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A passage to Petra

25 Feb 2006 / 0 Comments / in about art, stone hugging, travels
I’ve just finished this painting, entitled a passage to Petra.

Like many of my ‘journey’ paintings it doesn’t show a single scene or view, but combines a number of related elements to, I hope, produce an image which the viewer can travel through and consider and so in their own way make a similar journey.

Petra is the lost pink city of the Nabateans which lies in the Jordanian desert. I achieved a lifetime’s ambition last September when I visited Petra with my beloved husband Moth and my friend Carole, who was leading tours through the Middle East at the time. I wrote an extensive, illustrated blog about our trip there in October.

Petra is the one place on our planet where humankind and nature have perfectly combined beauty, history, grandeur and sheer gobsmacking awe. It is in this spirit of overwhelming gorgeousness that I painted ‘a passage to Petra’. My pathetic attempts to capture something of it can never do it justice, so my instead my painting is a series of memories of the time we spent there, our jaws dropping with every corner we turned.

The first thing you see after walking down the 1km canyon called the Siq is the view everyone knows of Petra, of the Treasury, a rock cut facade. So beautiful was it that this first glimpse had me blubbing like a child. Clearly this had to go in the picture, but I didn’t want to be the main focus, as there is so much more to Petra than this one monument.
Take the rocks themselves, for example. Stratas of colour – reds, yellows, blues, purples, oranges and pinks – which have been carved into by humans and subsequently eroded by wind and water. The effect is surreal and are the true stars of Petra, which is the Greek word for ‘rock’.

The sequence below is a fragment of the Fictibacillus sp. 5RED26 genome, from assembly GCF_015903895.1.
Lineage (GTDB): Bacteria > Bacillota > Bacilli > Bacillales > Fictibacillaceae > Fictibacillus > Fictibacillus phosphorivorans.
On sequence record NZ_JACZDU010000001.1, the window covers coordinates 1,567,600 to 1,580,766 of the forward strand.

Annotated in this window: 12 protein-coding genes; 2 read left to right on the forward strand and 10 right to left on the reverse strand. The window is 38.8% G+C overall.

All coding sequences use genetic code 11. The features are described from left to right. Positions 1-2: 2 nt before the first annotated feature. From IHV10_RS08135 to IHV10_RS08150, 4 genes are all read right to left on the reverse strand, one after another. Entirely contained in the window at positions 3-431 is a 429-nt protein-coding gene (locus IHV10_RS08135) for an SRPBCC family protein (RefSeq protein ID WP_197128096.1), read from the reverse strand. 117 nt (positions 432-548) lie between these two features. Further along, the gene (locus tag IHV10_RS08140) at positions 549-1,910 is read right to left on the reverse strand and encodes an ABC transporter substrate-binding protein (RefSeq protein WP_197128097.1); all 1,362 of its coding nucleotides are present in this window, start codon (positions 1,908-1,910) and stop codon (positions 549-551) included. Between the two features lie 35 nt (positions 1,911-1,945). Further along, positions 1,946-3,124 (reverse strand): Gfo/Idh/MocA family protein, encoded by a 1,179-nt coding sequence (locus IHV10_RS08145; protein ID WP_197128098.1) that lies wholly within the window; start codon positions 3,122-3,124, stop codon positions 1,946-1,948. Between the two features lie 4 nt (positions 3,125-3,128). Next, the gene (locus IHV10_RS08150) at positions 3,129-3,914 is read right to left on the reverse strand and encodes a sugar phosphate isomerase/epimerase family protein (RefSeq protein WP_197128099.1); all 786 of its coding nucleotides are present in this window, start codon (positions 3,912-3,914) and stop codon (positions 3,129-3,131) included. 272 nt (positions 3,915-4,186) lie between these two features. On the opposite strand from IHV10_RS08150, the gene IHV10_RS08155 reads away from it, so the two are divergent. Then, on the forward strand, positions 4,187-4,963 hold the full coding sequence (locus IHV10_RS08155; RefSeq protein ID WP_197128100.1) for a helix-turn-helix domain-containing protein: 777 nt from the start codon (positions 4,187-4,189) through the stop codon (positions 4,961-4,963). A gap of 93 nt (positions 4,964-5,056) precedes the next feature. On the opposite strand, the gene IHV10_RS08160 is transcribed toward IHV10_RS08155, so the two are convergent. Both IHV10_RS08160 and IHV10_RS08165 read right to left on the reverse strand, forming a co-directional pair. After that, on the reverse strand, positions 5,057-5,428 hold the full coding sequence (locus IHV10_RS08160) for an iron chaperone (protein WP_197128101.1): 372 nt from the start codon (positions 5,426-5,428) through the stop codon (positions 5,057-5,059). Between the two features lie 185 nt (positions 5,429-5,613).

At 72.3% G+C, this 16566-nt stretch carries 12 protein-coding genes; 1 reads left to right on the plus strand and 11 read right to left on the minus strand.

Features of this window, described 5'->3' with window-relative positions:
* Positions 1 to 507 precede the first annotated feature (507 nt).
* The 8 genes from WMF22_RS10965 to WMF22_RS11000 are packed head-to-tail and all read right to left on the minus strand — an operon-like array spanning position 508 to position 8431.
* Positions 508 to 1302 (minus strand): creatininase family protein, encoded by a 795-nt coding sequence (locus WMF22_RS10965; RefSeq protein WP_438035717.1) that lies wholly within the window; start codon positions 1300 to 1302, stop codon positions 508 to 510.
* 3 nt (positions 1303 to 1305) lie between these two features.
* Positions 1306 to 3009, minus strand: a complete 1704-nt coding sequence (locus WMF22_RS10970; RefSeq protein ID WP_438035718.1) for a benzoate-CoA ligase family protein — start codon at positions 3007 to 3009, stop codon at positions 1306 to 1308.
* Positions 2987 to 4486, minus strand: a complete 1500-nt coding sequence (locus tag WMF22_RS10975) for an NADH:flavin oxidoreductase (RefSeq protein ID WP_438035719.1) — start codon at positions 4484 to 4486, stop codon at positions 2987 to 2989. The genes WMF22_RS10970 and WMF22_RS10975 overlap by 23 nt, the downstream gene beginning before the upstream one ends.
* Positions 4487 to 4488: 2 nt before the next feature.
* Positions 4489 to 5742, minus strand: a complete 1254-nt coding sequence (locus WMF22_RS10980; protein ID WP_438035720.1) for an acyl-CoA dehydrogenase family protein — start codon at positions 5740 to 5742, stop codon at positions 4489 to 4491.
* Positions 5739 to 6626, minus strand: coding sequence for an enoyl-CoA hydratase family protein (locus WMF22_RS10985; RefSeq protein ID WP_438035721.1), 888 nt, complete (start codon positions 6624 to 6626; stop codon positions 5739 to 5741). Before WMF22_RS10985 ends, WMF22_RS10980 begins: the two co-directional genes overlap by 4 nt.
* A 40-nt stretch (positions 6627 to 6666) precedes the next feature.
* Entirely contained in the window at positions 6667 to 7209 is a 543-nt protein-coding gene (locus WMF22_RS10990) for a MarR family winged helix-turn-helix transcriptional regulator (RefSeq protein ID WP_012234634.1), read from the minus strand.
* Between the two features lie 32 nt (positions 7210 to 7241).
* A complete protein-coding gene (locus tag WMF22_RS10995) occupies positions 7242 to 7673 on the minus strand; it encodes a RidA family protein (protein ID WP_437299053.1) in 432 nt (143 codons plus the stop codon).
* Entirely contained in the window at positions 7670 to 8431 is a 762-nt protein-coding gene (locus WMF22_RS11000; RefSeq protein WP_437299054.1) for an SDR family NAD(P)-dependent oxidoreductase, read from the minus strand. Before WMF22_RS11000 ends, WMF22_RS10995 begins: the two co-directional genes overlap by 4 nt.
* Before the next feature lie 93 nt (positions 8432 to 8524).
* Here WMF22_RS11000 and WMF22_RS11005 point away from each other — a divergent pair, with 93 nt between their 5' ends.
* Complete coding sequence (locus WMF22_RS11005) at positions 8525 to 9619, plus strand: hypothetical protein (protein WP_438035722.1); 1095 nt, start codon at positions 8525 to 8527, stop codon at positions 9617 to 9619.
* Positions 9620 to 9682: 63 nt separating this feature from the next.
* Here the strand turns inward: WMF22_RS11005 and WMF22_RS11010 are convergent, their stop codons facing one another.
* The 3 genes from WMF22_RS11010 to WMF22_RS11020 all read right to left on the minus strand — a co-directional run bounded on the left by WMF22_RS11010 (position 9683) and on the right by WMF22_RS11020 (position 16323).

It struck me as rather joyous that the little birds most commonly seen busily and effortlessly flitting around Petra are Sinai Rosefinches, cunningly coloured bright pink like the rocks themselves. Ah! Ain’t Evolution marvellous? I love birds, so in my painting the Rosefinch had to appear to be the guardian of the place.


As you walk down the main drag at Petra, on either side tombs and temples have been carved into the rock faces. Some are vast and ornate, but I liked the humbler ones best, so I have included just a few in my painting.

The Monastery is carved in the same stylee as the Treasury, but is better preserved. It lies very high up a mountain and is a must see for any visitor to Petra. Anyone who has been to Petra will understand why I have painted it at the top of the picture. From up there it feels as it you are on top of the world.
I wanted to add a human element to the painting and have put myself in the picture upon a little white donkey which I hired to help me up all those steps up to the Monastery. I will be forever grateful to this kind hearted equine for saving my knees from certain agony on the decent. And it only cost me an apple for the ass and seven dinars for his owner.

I hope that my picture will jog the memories of people who have visited Petra and will inspire those that haven’t to go.

Why not send an e-card of this painting to someone?

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